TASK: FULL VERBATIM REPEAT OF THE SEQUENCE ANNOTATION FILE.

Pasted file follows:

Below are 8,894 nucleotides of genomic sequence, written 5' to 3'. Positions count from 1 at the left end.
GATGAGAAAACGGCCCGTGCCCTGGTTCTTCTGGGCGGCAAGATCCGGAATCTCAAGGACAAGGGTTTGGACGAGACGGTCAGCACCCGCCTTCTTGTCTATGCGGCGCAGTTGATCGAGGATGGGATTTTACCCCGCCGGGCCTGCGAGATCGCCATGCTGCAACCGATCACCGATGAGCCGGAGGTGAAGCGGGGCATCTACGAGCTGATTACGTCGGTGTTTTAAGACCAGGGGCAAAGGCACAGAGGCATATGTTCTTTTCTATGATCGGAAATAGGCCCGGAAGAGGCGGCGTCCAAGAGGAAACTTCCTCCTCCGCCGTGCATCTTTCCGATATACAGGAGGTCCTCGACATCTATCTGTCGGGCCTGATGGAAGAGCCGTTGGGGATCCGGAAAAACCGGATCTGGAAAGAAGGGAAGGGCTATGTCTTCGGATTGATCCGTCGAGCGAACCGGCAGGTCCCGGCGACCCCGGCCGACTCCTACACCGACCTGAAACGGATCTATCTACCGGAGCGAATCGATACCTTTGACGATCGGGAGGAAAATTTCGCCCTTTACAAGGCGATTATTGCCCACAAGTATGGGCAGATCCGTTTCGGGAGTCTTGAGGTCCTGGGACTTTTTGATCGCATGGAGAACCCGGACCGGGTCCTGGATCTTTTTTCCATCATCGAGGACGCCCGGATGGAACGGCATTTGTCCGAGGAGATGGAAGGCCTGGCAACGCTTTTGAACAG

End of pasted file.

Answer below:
Below are 8,894 nucleotides of genomic sequence, written 5' to 3'. Positions count from 1 at the left end.
GATGAGAAAACGGCCCGTGCCCTGGTTCTTCTGGGCGGCAAGATCCGGAATCTCAAGGACAAGGGTTTGGACGAGACGGTCAGCACCCGCCTTCTTGTCTATGCGGCGCAGTTGATCGAGGATGGGATTTTACCCCGCCGGGCCTGCGAGATCGCCATGCTGCAACCGATCACCGATGAGCCGGAGGTGAAGCGGGGCATCTACGAGCTGATTACGTCGGTGTTTTAAGACCAGGGGCAAAGGCACAGAGGCATATGTTCTTTTCTATGATCGGAAATAGGCCCGGAAGAGGCGGCGTCCAAGAGGAAACTTCCTCCTCCGCCGTGCATCTTTCCGATATACAGGAGGTCCTCGACATCTATCTGTCGGGCCTGATGGAAGAGCCGTTGGGGATCCGGAAAAACCGGATCTGGAAAGAAGGGAAGGGCTATGTCTTCGGATTGATCCGTCGAGCGAACCGGCAGGTCCCGGCGACCCCGGCCGACTCCTACACCGACCTGAAACGGATCTATCTACCGGAGCGAATCGATACCTTTGACGATCGGGAGGAAAATTTCGCCCTTTACAAGGCGATTATTGCCCACAAGTATGGGCAGATCCGTTTCGGGAGTCTTGAGGTCCTGGGACTTTTTGATCGCATGGAGAACCCGGACCGGGTCCTGGATCTTTTTTCCATCATCGAGGACGCCCGGATGGAACGGCATTTGTCCGAGGAGATGGAAGGCCTGGCAACGCTTTTGAACAG